You may or may not have heard about GOOP, Gwyneth Paltrow’s online newsletter designed to — get this — nourish the inner aspect.
Basically, it’s new age lifestyle stuff.
But even if you’re interested in organic yogurt and Feng Shui, you might still want some common sense, hardnosed money news, which is exactly what Gwyneth is here for. She got two of her banker friends to explain how it all works. (via Eddy Elfenbein)
Basics of Investing
By Rod Rehnborg
Given stories of gigantic “ponzi schemes,” bank failures, and obscene Wall St. bonuses, the thought of handing over your hard-earned money to the financial industry is not very appealing. And, as a result, most people I meet wonder what to do with their shriveled, shrinking, nest egg.
Of course, the answers to that all-important question are as numerous as there are nest eggs out there. Nevertheless, it may make sense to “hit the reset button,” and reflect on the very basics of investing.
1. Why do we save?
A generation ago, people use to save towards the purchase of a good (TV, car, washing machine, home…) but this changed with the advent of the credit card, the auto loan and second mortgages. Instant gratification was invented and we could pay for the goods AS we enjoyed them, not BEFORE. The birth of consumer loans also meant that there were now only two reasons to save: 1) for a rainy day and 2) for when we grow old and can no longer work but still need to consume.
In other words, the most common reason we save today is to pay for something much later (i.e.: retirement). Thus, the important thing is to have the money we save now grow in such a way that it will match up with the cost of those things we will want to pay for later. There are two things to consider: 1) how much our investment is going to grow and 2) how much the price of the things we will want to pay for in the future will be.
The price something will be in the future depends largely on how much inflation there will be. If our savings do not earn the same per cent return as the inflation rate, then we are actually growing poorer even as we save. So the first question we, as savers, should ask ourselves is what the likely future inflation rate will be.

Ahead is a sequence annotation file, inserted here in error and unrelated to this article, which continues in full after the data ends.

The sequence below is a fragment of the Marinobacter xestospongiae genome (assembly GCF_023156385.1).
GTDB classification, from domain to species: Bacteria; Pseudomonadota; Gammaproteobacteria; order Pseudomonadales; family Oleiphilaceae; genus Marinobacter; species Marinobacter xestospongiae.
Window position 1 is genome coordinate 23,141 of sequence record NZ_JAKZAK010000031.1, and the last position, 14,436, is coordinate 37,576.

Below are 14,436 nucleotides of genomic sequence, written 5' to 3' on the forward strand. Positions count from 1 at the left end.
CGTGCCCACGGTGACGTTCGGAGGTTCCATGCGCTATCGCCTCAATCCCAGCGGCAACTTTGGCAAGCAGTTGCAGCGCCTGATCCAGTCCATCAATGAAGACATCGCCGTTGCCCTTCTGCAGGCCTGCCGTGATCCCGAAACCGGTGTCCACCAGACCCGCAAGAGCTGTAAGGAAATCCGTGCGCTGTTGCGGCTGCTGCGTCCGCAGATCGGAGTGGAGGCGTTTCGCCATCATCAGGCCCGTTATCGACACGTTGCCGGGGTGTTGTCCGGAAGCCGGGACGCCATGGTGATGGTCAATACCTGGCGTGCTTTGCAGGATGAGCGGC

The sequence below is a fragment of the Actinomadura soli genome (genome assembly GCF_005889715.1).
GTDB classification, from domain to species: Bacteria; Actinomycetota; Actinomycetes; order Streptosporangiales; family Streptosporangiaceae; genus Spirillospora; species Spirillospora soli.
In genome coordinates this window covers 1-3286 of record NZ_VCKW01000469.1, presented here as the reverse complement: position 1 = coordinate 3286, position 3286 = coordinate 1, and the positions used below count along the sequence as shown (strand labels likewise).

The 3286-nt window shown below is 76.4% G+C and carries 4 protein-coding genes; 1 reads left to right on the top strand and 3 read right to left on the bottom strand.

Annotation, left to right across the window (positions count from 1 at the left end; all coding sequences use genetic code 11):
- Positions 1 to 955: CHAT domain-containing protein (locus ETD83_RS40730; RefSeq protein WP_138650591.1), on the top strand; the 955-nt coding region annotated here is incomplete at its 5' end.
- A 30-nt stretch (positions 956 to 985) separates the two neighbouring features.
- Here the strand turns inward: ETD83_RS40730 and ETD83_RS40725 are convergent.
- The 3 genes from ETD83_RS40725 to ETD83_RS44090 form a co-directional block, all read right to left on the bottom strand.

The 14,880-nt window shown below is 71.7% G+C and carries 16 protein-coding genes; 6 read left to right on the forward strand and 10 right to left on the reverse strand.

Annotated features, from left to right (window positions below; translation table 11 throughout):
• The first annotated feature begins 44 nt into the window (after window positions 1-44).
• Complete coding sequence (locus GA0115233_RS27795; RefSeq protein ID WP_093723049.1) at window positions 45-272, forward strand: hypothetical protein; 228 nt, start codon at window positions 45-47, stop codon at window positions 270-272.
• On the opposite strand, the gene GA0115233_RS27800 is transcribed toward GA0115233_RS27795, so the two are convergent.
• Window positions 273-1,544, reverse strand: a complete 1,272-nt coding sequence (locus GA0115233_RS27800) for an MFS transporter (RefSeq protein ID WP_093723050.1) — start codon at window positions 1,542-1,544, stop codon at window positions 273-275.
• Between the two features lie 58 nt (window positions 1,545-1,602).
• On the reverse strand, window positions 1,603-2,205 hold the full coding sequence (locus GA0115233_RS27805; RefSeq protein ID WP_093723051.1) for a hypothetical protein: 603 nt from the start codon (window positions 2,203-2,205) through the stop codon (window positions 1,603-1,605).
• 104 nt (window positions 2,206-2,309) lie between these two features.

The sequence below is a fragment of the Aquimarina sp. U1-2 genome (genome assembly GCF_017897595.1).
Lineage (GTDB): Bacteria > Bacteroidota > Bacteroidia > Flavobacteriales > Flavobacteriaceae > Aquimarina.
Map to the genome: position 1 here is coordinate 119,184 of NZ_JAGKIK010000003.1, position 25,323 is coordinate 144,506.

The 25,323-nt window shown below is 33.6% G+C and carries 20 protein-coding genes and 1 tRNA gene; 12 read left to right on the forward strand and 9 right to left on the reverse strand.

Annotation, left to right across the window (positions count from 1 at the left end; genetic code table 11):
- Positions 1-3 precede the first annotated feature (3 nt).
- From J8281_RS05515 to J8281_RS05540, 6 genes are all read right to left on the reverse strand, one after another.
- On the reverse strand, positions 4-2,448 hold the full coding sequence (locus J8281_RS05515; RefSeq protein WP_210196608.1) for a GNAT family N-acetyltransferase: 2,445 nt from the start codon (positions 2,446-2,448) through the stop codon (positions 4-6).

2. Inflation — what causes it?
Basically inflation is determined by how much money is available in the economy. And this amount of money is largely determined by how much people get paid for work and how easy it is to borrow money. Since wages have not gone up much in recent years, and the current job market is terrible, and given how hard it is to borrow money because of the financial crisis, there is not much chance that inflation will increase in the next year or two at least. In fact, the bigger worry right now is DEFLATION.
What’s the problem with deflation? The big problem with deflation can be easily understood by looking at a home financed with a mortgage. If you borrowed money for a house and the house drops in value because the cost of everything is dropping, you still owe the same amount of money but the house is worth less. When we enter into deflation, all people want to do is save money to repay debt. Economists call this the “paradox of thrift” in that savings is a “good thing,” but if everyone saves at the same time, then it can have negative effects for the overall economy.
So, what is the best way to save for the future in a deflationary environment? That’s pretty easy: just leave your money in the bank and watch its purchasing power grow as the prices of everything else fall. A very forward thinking Japanese person in 1990 who was planning to purchase a house in 2009, only needed to leave his or her money in the bank as house prices just hit a 20-four year low in Japan!
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